Can Social Workers Be Entrepreneurs?
It’s been just over a year since I took the fear-inducing, life-altering, terrifyingly amazing leap from working as a social worker to entrepreneur. To say this ‘required some adjusting’ would be a massive understatement. To say “having breakdowns and meltdowns and feel crazy and wonder what the hell you’re doing with yourself and your whole life and why do you even exist in the first place?!” would be much more accurate.
For starters, my background and education in social work did not prepare my mind to think like that of an entrepreneur. Here’s why:
-Most social workers have been conditioned to believe we will work for a non-profit, the government or organization (but rarely actually run them). Not a bad thing just the reality of the need and the work available.
-We have been conditioned and then accepted the reality that we will barely make enough money to cover our basic needs (even if we spend another $35,000+ on getting our master’s degree)
-We take great pride in referring to ourselves and identifying as ‘social workers’ (at least I sure as heck did/do). When we no longer are in that field, it’s a very disconcerting and feels like a chunk of our identity has disappeared.
These presented challenges from the shift of being an employee to being self-employed as well as my new reality of working for myself.
Downside of Entrepreneurism:
- There is no schedule
- No consistent paycheck
- You pay (A LOT) for your own insurance
- No one is required to guide you or give you tangible tasks to do
- You must motivate yourself to do the work (and watching reruns of the ‘West Wing’ doesn’t count as work)
- It can be lonely without coworkers
- The new world of entrepreneurism is unknown, scary and overwhelming
There is, of course, a positive side to this career change as well.
- You get to create your own schedule, which 98% of the time is way more grueling than working for an organization but you are able to go for a run at 10:23am and stop for an ice cream break at 3:30pm should you feel so inclined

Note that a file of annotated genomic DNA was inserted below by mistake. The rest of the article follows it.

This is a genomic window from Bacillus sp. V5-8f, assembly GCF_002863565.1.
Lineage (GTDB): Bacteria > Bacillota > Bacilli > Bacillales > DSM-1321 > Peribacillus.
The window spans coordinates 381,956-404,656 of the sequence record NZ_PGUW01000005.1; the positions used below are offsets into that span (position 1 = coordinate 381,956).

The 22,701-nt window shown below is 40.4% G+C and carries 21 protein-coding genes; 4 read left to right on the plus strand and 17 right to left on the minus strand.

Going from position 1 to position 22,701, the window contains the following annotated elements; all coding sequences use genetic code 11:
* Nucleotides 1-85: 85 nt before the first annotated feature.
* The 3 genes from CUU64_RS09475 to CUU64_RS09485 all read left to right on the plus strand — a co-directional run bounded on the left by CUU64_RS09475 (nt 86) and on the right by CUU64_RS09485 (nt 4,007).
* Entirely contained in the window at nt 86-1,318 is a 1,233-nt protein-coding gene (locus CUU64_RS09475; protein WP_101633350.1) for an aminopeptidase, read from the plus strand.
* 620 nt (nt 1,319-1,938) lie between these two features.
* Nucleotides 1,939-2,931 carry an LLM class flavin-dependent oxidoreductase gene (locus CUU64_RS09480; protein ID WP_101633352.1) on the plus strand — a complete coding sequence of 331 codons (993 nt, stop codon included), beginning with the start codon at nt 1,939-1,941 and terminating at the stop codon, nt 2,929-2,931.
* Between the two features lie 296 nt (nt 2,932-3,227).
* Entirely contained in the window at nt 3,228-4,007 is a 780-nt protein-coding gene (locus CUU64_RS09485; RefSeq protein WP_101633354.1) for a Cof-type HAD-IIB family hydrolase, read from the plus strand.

- While there is no consistent paycheck, there is also no limit on how much income you can generate-that is fully up to you and clients you bring in (scary and empowering at the same time)
- There is no upside to paying for your own insurance but if I find one, I’ll be sure to let you know
- You can create your own way to accomplish the work that needs to be done
- Work with your husband who is also a motivational speaker/person in general and he will help with this
- You can get a lot more done without the drama of workplace gossip and politics (plus, that’s what happy hour is for to catch up with past co-workers to get the scoop)
- Everyone who makes this transition experiences this. You aren’t supposed to know how to do this but you can learn it.
So yes, I do think social workers can make excellent entrepreneurs because we are smart, more socially aware of injustices and know what it’s like to work hard and make minimal amounts of money initially. It just might take some of us a little more time to retrain our brain and create a new mindset.
Stay tuned for Part Deux on Wednesday as I shed some light on the soul-shattering things being an entrepreneur has taught me.
If you are a social worker and/or entrepreneur, please share this article with your network!
If you are an entrepreneur, what was one of the hardest things for you to adjust to?
If you are a social worker, what is one of the best things about the work you do?
If your career is in another field, feel free to share any thoughts or comments about the topic!